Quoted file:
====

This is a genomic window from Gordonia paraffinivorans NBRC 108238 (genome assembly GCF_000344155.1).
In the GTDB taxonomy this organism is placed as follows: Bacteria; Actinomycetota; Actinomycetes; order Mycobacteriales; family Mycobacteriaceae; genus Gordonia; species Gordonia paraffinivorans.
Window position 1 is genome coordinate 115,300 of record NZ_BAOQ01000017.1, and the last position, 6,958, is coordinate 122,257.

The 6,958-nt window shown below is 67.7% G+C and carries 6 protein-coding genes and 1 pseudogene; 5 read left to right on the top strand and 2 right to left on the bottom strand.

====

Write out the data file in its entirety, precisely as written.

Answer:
This is a genomic window from Gordonia paraffinivorans NBRC 108238 (genome assembly GCF_000344155.1).
In the GTDB taxonomy this organism is placed as follows: Bacteria; Actinomycetota; Actinomycetes; order Mycobacteriales; family Mycobacteriaceae; genus Gordonia; species Gordonia paraffinivorans.
Window position 1 is genome coordinate 115,300 of record NZ_BAOQ01000017.1, and the last position, 6,958, is coordinate 122,257.

The 6,958-nt window shown below is 67.7% G+C and carries 6 protein-coding genes and 1 pseudogene; 5 read left to right on the top strand and 2 right to left on the bottom strand.